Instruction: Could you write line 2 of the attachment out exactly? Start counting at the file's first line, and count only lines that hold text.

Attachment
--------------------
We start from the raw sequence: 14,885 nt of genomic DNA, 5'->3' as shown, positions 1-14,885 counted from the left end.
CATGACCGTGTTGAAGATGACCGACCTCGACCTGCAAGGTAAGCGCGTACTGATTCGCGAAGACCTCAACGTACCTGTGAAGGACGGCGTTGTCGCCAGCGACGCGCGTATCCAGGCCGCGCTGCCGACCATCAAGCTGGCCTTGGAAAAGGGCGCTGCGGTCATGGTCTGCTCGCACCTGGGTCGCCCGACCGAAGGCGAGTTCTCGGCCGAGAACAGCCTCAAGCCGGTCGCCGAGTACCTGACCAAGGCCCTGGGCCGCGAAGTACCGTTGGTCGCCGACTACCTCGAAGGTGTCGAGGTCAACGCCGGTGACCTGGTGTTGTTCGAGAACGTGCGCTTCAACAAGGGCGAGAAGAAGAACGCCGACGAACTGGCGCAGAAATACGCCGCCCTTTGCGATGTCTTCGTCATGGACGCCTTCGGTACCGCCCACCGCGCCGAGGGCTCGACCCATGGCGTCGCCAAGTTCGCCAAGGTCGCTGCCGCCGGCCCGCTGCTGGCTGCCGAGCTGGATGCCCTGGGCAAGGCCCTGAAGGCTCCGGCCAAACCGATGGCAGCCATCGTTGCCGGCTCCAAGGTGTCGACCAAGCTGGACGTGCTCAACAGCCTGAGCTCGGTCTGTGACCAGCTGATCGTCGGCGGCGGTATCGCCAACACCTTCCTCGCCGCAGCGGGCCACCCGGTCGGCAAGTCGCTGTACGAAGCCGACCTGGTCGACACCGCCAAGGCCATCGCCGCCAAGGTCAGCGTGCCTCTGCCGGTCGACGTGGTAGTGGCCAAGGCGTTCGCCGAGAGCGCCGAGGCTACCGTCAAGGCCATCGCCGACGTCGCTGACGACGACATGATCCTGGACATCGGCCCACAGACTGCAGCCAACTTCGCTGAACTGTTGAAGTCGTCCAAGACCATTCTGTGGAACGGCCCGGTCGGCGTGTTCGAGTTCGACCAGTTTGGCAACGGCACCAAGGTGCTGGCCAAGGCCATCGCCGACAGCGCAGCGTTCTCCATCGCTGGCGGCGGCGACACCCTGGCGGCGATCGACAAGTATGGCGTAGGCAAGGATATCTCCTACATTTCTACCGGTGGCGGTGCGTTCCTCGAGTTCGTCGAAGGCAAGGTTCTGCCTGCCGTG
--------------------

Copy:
CATGACCGTGTTGAAGATGACCGACCTCGACCTGCAAGGTAAGCGCGTACTGATTCGCGAAGACCTCAACGTACCTGTGAAGGACGGCGTTGTCGCCAGCGACGCGCGTATCCAGGCCGCGCTGCCGACCATCAAGCTGGCCTTGGAAAAGGGCGCTGCGGTCATGGTCTGCTCGCACCTGGGTCGCCCGACCGAAGGCGAGTTCTCGGCCGAGAACAGCCTCAAGCCGGTCGCCGAGTACCTGACCAAGGCCCTGGGCCGCGAAGTACCGTTGGTCGCCGACTACCTCGAAGGTGTCGAGGTCAACGCCGGTGACCTGGTGTTGTTCGAGAACGTGCGCTTCAACAAGGGCGAGAAGAAGAACGCCGACGAACTGGCGCAGAAATACGCCGCCCTTTGCGATGTCTTCGTCATGGACGCCTTCGGTACCGCCCACCGCGCCGAGGGCTCGACCCATGGCGTCGCCAAGTTCGCCAAGGTCGCTGCCGCCGGCCCGCTGCTGGCTGCCGAGCTGGATGCCCTGGGCAAGGCCCTGAAGGCTCCGGCCAAACCGATGGCAGCCATCGTTGCCGGCTCCAAGGTGTCGACCAAGCTGGACGTGCTCAACAGCCTGAGCTCGGTCTGTGACCAGCTGATCGTCGGCGGCGGTATCGCCAACACCTTCCTCGCCGCAGCGGGCCACCCGGTCGGCAAGTCGCTGTACGAAGCCGACCTGGTCGACACCGCCAAGGCCATCGCCGCCAAGGTCAGCGTGCCTCTGCCGGTCGACGTGGTAGTGGCCAAGGCGTTCGCCGAGAGCGCCGAGGCTACCGTCAAGGCCATCGCCGACGTCGCTGACGACGACATGATCCTGGACATCGGCCCACAGACTGCAGCCAACTTCGCTGAACTGTTGAAGTCGTCCAAGACCATTCTGTGGAACGGCCCGGTCGGCGTGTTCGAGTTCGACCAGTTTGGCAACGGCACCAAGGTGCTGGCCAAGGCCATCGCCGACAGCGCAGCGTTCTCCATCGCTGGCGGCGGCGACACCCTGGCGGCGATCGACAAGTATGGCGTAGGCAAGGATATCTCCTACATTTCTACCGGTGGCGGTGCGTTCCTCGAGTTCGTCGAAGGCAAGGTTCTGCCTGCCGTG